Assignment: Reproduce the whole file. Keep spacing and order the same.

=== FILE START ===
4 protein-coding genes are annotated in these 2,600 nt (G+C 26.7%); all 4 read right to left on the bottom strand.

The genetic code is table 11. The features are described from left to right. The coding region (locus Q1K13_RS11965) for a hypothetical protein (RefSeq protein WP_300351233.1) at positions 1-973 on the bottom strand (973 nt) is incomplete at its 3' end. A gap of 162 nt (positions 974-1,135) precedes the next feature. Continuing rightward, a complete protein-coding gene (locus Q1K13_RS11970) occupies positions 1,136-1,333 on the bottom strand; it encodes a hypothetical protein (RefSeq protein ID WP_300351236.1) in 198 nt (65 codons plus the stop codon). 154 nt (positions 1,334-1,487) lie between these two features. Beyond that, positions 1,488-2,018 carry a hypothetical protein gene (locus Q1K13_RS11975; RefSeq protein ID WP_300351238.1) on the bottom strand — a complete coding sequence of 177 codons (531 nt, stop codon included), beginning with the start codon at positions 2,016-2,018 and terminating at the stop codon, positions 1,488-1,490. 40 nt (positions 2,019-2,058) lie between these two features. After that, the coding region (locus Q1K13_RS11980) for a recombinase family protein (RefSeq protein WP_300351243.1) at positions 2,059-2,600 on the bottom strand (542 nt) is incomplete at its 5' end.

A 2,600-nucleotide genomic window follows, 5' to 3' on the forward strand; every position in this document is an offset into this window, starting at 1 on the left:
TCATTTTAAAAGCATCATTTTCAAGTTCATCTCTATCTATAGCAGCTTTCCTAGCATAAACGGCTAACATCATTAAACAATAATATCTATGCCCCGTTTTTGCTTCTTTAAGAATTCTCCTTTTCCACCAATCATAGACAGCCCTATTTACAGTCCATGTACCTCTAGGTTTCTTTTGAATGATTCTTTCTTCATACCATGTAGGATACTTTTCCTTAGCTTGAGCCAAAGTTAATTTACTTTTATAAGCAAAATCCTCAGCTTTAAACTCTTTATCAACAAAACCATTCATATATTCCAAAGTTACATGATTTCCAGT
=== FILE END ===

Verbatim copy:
4 protein-coding genes are annotated in these 2,600 nt (G+C 26.7%); all 4 read right to left on the bottom strand.

The genetic code is table 11. The features are described from left to right. The coding region (locus Q1K13_RS11965) for a hypothetical protein (RefSeq protein WP_300351233.1) at positions 1-973 on the bottom strand (973 nt) is incomplete at its 3' end. A gap of 162 nt (positions 974-1,135) precedes the next feature. Continuing rightward, a complete protein-coding gene (locus Q1K13_RS11970) occupies positions 1,136-1,333 on the bottom strand; it encodes a hypothetical protein (RefSeq protein ID WP_300351236.1) in 198 nt (65 codons plus the stop codon). 154 nt (positions 1,334-1,487) lie between these two features. Beyond that, positions 1,488-2,018 carry a hypothetical protein gene (locus Q1K13_RS11975; RefSeq protein ID WP_300351238.1) on the bottom strand — a complete coding sequence of 177 codons (531 nt, stop codon included), beginning with the start codon at positions 2,016-2,018 and terminating at the stop codon, positions 1,488-1,490. 40 nt (positions 2,019-2,058) lie between these two features. After that, the coding region (locus Q1K13_RS11980) for a recombinase family protein (RefSeq protein WP_300351243.1) at positions 2,059-2,600 on the bottom strand (542 nt) is incomplete at its 5' end.

A 2,600-nucleotide genomic window follows, 5' to 3' on the forward strand; every position in this document is an offset into this window, starting at 1 on the left:
TCATTTTAAAAGCATCATTTTCAAGTTCATCTCTATCTATAGCAGCTTTCCTAGCATAAACGGCTAACATCATTAAACAATAATATCTATGCCCCGTTTTTGCTTCTTTAAGAATTCTCCTTTTCCACCAATCATAGACAGCCCTATTTACAGTCCATGTACCTCTAGGTTTCTTTTGAATGATTCTTTCTTCATACCATGTAGGATACTTTTCCTTAGCTTGAGCCAAAGTTAATTTACTTTTATAAGCAAAATCCTCAGCTTTAAACTCTTTATCAACAAAACCATTCATATATTCCAAAGTTACATGATTTCCAGT